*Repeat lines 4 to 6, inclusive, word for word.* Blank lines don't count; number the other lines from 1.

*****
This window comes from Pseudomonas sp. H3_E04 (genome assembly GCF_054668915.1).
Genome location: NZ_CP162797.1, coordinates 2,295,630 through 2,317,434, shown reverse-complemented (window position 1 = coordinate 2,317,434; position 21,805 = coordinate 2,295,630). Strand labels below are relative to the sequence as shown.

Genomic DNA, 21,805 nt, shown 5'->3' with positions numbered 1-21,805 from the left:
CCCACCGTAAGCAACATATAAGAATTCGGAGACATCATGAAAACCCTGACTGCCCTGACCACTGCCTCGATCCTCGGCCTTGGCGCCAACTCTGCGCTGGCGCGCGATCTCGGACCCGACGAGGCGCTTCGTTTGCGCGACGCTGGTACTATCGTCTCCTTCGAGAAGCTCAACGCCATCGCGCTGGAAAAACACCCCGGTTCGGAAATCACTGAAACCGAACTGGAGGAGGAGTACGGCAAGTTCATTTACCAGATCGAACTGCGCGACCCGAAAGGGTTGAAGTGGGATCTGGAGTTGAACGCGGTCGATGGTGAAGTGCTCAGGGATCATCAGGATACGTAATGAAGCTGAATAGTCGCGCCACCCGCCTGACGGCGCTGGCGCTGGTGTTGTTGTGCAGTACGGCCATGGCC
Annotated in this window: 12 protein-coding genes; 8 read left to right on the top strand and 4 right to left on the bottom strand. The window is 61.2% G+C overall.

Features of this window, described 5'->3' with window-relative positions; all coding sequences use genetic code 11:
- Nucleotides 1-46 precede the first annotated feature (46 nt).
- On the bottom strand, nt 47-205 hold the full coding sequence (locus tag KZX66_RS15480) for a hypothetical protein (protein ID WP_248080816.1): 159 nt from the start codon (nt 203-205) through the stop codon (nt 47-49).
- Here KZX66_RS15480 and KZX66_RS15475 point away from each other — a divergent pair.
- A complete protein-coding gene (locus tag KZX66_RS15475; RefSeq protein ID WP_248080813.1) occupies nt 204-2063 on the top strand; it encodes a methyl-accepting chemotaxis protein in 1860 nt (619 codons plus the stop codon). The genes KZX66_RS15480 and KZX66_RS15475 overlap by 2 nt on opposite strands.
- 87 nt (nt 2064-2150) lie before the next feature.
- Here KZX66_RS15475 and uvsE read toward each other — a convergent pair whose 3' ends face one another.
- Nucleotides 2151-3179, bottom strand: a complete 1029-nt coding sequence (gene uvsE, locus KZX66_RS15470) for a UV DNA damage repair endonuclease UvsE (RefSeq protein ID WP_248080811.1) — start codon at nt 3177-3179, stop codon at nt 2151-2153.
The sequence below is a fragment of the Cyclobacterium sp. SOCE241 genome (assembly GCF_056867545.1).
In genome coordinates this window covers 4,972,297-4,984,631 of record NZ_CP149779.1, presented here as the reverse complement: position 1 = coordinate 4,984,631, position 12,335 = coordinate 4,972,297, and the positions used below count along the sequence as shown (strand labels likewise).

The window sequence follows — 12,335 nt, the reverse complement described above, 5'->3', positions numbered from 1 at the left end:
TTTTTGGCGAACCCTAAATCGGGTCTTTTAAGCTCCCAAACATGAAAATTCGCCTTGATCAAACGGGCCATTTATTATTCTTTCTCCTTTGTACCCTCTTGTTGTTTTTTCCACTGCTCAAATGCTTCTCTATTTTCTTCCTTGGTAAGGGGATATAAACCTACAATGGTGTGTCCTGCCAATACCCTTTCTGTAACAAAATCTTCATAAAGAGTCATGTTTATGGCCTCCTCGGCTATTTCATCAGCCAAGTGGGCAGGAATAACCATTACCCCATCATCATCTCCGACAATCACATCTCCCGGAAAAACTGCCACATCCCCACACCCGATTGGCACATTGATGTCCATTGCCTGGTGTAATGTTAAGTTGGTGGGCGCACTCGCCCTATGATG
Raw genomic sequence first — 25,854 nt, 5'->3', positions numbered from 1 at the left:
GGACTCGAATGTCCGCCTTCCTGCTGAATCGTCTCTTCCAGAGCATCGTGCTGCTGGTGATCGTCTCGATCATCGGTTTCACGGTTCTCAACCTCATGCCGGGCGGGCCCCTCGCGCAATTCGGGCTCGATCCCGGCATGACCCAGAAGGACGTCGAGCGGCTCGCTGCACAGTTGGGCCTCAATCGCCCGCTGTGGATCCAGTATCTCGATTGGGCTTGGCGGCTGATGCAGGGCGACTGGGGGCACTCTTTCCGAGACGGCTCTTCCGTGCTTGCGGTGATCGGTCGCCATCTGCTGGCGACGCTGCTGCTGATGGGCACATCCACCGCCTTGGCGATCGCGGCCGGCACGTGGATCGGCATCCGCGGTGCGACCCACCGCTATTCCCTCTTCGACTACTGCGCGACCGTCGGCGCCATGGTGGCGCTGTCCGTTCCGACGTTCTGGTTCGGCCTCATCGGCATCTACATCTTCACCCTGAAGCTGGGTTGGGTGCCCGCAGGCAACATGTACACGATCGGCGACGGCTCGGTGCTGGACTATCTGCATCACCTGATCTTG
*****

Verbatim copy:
CCCACCGTAAGCAACATATAAGAATTCGGAGACATCATGAAAACCCTGACTGCCCTGACCACTGCCTCGATCCTCGGCCTTGGCGCCAACTCTGCGCTGGCGCGCGATCTCGGACCCGACGAGGCGCTTCGTTTGCGCGACGCTGGTACTATCGTCTCCTTCGAGAAGCTCAACGCCATCGCGCTGGAAAAACACCCCGGTTCGGAAATCACTGAAACCGAACTGGAGGAGGAGTACGGCAAGTTCATTTACCAGATCGAACTGCGCGACCCGAAAGGGTTGAAGTGGGATCTGGAGTTGAACGCGGTCGATGGTGAAGTGCTCAGGGATCATCAGGATACGTAATGAAGCTGAATAGTCGCGCCACCCGCCTGACGGCGCTGGCGCTGGTGTTGTTGTGCAGTACGGCCATGGCC
Annotated in this window: 12 protein-coding genes; 8 read left to right on the top strand and 4 right to left on the bottom strand. The window is 61.2% G+C overall.

Features of this window, described 5'->3' with window-relative positions; all coding sequences use genetic code 11: